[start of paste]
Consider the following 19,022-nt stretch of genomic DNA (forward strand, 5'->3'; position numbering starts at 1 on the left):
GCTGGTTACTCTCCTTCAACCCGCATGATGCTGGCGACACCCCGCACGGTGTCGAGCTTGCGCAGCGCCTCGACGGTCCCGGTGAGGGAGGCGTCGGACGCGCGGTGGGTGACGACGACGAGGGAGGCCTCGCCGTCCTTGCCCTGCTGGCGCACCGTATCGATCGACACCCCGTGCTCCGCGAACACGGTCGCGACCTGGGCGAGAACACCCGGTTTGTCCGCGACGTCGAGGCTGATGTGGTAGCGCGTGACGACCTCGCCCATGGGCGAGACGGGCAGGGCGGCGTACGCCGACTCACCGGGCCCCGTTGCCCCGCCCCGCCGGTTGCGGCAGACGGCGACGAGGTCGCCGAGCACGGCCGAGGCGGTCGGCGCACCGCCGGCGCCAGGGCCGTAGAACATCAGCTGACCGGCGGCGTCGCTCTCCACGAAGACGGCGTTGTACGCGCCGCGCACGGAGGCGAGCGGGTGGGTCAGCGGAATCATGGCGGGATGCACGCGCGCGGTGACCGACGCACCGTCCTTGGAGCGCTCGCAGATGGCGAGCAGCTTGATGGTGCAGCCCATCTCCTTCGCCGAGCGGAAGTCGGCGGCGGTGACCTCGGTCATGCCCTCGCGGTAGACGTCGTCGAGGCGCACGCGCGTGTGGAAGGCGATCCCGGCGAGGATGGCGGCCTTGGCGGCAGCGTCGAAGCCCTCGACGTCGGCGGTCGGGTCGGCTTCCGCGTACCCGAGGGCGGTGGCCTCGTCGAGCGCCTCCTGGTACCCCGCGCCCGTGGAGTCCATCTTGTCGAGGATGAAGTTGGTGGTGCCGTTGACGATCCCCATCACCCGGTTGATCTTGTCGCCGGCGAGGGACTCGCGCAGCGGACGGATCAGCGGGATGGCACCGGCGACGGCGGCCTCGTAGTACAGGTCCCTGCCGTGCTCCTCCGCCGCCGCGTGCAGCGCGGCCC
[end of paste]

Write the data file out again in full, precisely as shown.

Consider the following 19,022-nt stretch of genomic DNA (forward strand, 5'->3'; position numbering starts at 1 on the left):
GCTGGTTACTCTCCTTCAACCCGCATGATGCTGGCGACACCCCGCACGGTGTCGAGCTTGCGCAGCGCCTCGACGGTCCCGGTGAGGGAGGCGTCGGACGCGCGGTGGGTGACGACGACGAGGGAGGCCTCGCCGTCCTTGCCCTGCTGGCGCACCGTATCGATCGACACCCCGTGCTCCGCGAACACGGTCGCGACCTGGGCGAGAACACCCGGTTTGTCCGCGACGTCGAGGCTGATGTGGTAGCGCGTGACGACCTCGCCCATGGGCGAGACGGGCAGGGCGGCGTACGCCGACTCACCGGGCCCCGTTGCCCCGCCCCGCCGGTTGCGGCAGACGGCGACGAGGTCGCCGAGCACGGCCGAGGCGGTCGGCGCACCGCCGGCGCCAGGGCCGTAGAACATCAGCTGACCGGCGGCGTCGCTCTCCACGAAGACGGCGTTGTACGCGCCGCGCACGGAGGCGAGCGGGTGGGTCAGCGGAATCATGGCGGGATGCACGCGCGCGGTGACCGACGCACCGTCCTTGGAGCGCTCGCAGATGGCGAGCAGCTTGATGGTGCAGCCCATCTCCTTCGCCGAGCGGAAGTCGGCGGCGGTGACCTCGGTCATGCCCTCGCGGTAGACGTCGTCGAGGCGCACGCGCGTGTGGAAGGCGATCCCGGCGAGGATGGCGGCCTTGGCGGCAGCGTCGAAGCCCTCGACGTCGGCGGTCGGGTCGGCTTCCGCGTACCCGAGGGCGGTGGCCTCGTCGAGCGCCTCCTGGTACCCCGCGCCCGTGGAGTCCATCTTGTCGAGGATGAAGTTGGTGGTGCCGTTGACGATCCCCATCACCCGGTTGATCTTGTCGCCGGCGAGGGACTCGCGCAGCGGACGGATCAGCGGGATGGCACCGGCGACGGCGGCCTCGTAGTACAGGTCCCTGCCGTGCTCCTCCGCCGCCGCGTGCAGCGCGGCCC